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A History Of The Church In Five Books by Theodoret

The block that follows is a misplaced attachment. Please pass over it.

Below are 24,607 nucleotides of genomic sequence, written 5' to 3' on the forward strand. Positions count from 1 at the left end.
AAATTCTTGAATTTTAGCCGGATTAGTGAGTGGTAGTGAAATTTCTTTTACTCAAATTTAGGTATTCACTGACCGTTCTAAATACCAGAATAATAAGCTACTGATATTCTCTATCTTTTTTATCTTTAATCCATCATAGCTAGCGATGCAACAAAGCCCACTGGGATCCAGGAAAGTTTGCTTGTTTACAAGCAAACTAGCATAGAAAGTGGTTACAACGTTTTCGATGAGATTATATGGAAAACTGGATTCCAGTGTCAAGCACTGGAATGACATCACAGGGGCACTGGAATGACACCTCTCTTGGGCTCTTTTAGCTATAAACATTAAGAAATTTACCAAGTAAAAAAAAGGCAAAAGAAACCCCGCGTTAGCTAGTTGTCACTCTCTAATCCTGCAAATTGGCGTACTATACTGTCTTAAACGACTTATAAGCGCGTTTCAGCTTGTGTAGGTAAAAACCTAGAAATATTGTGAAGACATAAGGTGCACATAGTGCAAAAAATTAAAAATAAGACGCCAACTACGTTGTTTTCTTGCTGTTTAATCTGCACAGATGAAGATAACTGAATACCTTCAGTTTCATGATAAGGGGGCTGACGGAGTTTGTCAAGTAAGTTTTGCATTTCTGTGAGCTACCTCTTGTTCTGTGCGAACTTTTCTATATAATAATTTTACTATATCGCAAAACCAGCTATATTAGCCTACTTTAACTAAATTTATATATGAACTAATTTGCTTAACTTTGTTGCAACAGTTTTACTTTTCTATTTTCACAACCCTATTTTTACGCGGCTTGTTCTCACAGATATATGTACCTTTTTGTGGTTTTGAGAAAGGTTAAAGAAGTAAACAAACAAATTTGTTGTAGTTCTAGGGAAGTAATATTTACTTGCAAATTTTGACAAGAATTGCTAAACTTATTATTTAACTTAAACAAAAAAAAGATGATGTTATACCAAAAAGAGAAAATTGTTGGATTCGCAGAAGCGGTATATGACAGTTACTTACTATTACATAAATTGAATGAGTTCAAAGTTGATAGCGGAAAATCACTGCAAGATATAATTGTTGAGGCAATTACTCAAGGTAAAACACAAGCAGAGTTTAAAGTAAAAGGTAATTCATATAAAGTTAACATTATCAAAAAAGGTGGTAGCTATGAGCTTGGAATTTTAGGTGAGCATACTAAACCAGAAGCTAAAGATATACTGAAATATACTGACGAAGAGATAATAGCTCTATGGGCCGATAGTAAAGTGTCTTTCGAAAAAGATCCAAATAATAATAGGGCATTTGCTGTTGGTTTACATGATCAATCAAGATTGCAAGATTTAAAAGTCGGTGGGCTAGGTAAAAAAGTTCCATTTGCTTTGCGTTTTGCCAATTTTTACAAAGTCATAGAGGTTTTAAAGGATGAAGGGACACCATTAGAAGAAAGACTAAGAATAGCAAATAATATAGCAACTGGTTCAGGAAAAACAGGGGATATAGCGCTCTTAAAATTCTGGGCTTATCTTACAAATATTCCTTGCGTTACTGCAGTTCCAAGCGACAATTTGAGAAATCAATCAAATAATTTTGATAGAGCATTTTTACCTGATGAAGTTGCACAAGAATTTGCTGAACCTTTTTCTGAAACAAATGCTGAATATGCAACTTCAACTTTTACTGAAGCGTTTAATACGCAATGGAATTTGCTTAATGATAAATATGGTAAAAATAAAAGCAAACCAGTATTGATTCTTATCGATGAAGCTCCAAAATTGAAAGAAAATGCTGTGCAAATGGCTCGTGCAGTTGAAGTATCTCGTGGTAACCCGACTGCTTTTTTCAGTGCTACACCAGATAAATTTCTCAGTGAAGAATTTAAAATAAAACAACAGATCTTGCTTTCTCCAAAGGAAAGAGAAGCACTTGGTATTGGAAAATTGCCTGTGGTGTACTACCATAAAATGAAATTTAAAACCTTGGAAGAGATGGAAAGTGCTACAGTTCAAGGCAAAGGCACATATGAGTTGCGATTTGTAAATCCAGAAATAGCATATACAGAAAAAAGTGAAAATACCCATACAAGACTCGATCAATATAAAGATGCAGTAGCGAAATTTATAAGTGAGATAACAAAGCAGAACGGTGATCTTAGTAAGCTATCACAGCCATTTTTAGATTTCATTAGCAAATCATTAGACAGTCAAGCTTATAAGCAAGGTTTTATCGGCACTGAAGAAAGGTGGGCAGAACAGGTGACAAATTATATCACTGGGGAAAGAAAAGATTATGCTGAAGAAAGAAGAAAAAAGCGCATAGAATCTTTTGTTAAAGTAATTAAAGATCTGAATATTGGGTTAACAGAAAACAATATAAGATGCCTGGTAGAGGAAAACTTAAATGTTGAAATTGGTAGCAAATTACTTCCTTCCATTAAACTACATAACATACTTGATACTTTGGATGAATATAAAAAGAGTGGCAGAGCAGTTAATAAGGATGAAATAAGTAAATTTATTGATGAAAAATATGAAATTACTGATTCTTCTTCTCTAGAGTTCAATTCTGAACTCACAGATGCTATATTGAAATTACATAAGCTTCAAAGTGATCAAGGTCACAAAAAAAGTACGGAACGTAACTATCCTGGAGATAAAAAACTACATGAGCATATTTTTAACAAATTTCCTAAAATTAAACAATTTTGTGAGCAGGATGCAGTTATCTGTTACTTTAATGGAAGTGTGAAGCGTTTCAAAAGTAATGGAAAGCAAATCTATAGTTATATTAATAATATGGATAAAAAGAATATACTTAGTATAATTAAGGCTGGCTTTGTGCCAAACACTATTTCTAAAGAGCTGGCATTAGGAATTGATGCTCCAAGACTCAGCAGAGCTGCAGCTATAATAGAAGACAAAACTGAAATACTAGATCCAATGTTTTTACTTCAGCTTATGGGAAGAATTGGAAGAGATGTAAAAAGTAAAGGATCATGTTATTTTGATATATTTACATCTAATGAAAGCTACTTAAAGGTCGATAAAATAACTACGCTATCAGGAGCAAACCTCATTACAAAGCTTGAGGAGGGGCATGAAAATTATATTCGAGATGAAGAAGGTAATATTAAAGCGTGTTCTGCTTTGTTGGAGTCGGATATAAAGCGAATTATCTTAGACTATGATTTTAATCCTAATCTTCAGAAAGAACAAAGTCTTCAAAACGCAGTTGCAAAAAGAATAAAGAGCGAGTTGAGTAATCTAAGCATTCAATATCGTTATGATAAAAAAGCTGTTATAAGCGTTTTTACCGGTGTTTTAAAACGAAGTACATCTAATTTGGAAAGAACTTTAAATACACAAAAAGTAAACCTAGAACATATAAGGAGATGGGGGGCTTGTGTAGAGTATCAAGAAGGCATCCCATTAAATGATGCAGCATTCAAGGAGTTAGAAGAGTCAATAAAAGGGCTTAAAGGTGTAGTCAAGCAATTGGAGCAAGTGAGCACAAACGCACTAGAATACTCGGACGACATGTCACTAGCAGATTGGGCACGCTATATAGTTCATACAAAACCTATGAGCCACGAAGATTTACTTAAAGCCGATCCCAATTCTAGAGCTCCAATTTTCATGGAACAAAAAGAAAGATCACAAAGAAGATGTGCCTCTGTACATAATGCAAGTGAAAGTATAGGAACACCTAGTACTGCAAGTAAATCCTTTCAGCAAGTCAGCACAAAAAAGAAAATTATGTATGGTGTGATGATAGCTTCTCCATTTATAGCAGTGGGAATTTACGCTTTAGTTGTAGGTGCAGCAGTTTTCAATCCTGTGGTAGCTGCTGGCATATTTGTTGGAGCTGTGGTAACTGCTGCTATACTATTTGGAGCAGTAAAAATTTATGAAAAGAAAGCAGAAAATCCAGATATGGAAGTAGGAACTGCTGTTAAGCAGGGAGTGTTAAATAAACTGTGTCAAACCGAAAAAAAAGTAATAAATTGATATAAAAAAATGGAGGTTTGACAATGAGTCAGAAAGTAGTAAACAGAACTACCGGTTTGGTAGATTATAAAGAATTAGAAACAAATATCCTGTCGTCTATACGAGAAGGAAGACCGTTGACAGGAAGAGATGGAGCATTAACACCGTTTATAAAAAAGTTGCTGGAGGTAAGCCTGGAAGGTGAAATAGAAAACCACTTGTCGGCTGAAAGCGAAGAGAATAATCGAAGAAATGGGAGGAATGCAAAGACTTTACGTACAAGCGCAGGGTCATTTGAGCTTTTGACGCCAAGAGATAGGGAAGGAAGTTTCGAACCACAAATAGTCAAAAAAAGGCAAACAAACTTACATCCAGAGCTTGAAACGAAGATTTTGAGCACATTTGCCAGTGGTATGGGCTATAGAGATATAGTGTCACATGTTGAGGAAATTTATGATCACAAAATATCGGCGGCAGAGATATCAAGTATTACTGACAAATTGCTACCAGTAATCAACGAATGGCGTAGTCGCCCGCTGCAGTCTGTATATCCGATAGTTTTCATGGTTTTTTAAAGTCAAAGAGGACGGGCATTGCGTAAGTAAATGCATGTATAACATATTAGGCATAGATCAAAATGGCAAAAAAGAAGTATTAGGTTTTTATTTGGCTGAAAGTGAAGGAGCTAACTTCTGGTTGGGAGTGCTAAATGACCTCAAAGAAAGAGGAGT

THE emperor possessed another means of progressing in piety; his wife was well acquainted with the divine laws, and she constantly recalled them to his memory. Far from being puffed up by the extent of her power, it only led her to desire still more ardently the things of God. The greatness of the blessings which she had received served only to increase her love towards the Lord. She watched with the greatest solicitude over all those whose bodies were mutilated, and who had lost any of their limbs; she visited them at their own dwellings, waited upon them herself, and supplied all their wants. She repaired with the same zeal to the public hospitals of the church, where she tended the sick, made ready their culinary utensils, tasted their broth, carried the dish to them, broke their bread, divided the meat, washed their cups, and performed all the other offices for them which usually devolve upon servants. When any one endeavoured to dissuade her from this custom she always replied, “It is right for emperors to distribute gold. I offer this service to God because it is He who has invested me with the imperial dignity.” She used very frequently to say to her husband, “You ought always, O man, to reflect on what you were, and on what you now are. If you were often to dwell on this thought you could not be ungrateful to your heavenly Benefactor, but you would govern with justice the empire which He has committed to you, and you would thus be rendering service to the Giver.” By these counsels, so frequently reiterated, she cherished and watered the seeds of virtue which were in the breast of the emperor. She died before him; and some time after her decease an incident occurred which disclosed the affection which the emperor had borne towards her.








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